Interview With an Ox

As part of our ongoing series of conversations with animals on policy and population control issues, we sat down with Bill, an ox from Vermont who recently lost his companion of many years.

Us: Hey, Bill. We’re really sorry about Lou.

Bill: I appreciate it. It’s been a rough year.

Us: How do you feel about being eaten? Is that a weird question? It’s just, there’s been a lot of talk about eating you and your late friend.

Bill: He was my twin brother, just so we’re clear. Hm. Well, as an ox, I do not fear death, as I do not understand it, obviously, so I don’t have, like, any kind of existential yawp around the idea. I dislike pain. I guess, if I had to speculate, I would prefer life over death, and being eaten over having my flesh wasted? But, again, I can only speculate. As Lou used to say “I guess if they didn’t eat us, there wouldn’t be a lot of us around.” Maybe it’s like that part in Watership Down where the one warren is healthy and prosperous because the farmer feeds them while snaring a few a month, so they engage in a lot of magical thinking to pretend that isn’t their fate. But, being here at the college, my life has been pretty good. Are you okay? You look a little down.

Us: I mean, it’s not really about me. I just…have you seen any of the articles about the young Irish woman who was denied a potentially life-saving abortion and then died of sepsis?

Bill: No, I’m an ox.

Us: Sorry. Anyway, it’s made me think about death a lot. And how it’s real, and it’s not just a game of political gotcha. Like, this woman is dead. And we know about her, because she was a dentist and lived in what we call the developed world, but there are probably stories like this in many other countries and many other dead women.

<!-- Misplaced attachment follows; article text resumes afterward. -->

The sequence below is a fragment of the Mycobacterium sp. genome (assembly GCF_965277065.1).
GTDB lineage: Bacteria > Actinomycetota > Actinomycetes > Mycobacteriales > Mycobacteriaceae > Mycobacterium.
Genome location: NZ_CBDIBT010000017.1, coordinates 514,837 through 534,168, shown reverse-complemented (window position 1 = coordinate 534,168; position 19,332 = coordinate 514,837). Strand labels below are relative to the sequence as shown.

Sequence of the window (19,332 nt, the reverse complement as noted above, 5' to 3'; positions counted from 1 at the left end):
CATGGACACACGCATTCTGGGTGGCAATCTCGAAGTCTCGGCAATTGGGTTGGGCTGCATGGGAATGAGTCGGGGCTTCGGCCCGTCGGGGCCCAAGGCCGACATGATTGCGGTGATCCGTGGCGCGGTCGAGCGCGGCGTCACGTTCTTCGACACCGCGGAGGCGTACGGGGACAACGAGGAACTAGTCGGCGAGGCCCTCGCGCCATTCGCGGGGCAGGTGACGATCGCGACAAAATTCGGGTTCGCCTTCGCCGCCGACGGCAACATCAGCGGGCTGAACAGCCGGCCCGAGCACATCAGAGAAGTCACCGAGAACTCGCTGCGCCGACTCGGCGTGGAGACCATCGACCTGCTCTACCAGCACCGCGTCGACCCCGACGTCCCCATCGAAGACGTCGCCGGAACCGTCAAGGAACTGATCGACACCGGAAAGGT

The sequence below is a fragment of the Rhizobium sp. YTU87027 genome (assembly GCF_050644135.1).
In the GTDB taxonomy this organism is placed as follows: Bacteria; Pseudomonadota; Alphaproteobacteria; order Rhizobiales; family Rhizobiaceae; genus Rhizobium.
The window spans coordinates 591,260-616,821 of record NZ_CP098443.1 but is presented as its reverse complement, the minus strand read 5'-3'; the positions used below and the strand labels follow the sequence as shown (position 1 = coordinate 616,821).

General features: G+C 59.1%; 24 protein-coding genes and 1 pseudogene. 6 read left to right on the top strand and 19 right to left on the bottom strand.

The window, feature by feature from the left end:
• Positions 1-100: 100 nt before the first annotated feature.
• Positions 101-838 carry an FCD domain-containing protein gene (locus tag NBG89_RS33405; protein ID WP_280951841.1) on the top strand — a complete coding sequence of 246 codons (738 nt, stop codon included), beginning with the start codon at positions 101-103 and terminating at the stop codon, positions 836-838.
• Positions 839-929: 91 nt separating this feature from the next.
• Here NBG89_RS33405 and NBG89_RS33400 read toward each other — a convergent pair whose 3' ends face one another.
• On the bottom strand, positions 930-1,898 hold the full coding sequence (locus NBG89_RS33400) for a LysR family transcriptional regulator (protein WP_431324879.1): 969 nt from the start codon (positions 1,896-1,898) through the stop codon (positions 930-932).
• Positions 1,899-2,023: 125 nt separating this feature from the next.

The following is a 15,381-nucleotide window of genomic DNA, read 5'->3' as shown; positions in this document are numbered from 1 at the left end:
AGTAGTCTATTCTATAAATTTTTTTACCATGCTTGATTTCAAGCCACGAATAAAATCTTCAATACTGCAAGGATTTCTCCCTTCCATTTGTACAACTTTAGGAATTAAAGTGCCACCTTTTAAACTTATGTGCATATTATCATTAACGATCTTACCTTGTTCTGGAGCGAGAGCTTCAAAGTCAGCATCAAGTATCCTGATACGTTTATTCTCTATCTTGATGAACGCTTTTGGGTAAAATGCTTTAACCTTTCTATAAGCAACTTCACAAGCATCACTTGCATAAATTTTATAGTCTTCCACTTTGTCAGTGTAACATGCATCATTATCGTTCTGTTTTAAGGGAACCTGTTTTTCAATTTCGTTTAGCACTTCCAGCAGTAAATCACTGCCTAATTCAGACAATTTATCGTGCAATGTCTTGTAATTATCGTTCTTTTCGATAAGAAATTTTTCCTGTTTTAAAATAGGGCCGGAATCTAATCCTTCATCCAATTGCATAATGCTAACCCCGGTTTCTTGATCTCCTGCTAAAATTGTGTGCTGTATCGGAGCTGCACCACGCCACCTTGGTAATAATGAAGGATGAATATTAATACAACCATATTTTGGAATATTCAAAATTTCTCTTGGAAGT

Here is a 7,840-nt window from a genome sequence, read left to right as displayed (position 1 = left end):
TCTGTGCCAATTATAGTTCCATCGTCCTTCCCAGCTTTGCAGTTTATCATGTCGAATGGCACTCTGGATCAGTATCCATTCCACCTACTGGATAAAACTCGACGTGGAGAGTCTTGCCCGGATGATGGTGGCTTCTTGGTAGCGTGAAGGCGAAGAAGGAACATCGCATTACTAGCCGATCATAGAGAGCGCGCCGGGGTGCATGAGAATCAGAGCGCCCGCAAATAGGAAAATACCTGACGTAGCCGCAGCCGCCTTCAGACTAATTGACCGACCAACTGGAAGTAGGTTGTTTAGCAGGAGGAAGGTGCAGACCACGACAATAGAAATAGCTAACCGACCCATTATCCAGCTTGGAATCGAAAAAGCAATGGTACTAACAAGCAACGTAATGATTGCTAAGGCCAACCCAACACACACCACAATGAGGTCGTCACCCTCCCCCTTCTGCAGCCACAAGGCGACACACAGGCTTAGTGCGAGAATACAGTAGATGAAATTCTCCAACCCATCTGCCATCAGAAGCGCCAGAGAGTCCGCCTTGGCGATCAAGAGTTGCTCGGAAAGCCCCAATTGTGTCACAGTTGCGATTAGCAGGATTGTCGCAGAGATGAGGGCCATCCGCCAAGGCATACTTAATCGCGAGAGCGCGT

Bill: You just have to keep going. After I lost Lou, I hung out by the gate for a while instead of eating. I’m just an ox, but loss confounds us all. Even when it’s not your loss, you know?

Us: I got an email from a publisher yesterday morning asking if I wanted to interview Emily Rapp about her new book. She wrote this incredible piece about her baby son, Ronan, who’s dying slowly of Tay-Sachs, and now it’s a book. And I wrote back, nicely, and was like “I cannot read this book. I am so, so sorry, and I hope it does well, and that Emily stays strong and emotionally whole, but I am rendered so vulnerable just looking at the cover.”

Bill: Oh, jeez, lady. You need to buck up a little.

Us: I know! My mother refuses to watch “Fargo,” because she’s worried Frances McDormand will lose her baby. And she’s already seen “Fargo,” so she knows that’s not going to happen. And I always thought she was a nut, but now I’m a nut too.

Bill: It’s probably genetic. Maybe they’ll do a bunch of painful experiments on animals and find out for sure.

Us: Ouch.

Bill: Yeah, well, it was supposed to be an interview about me and my loss, so there you go.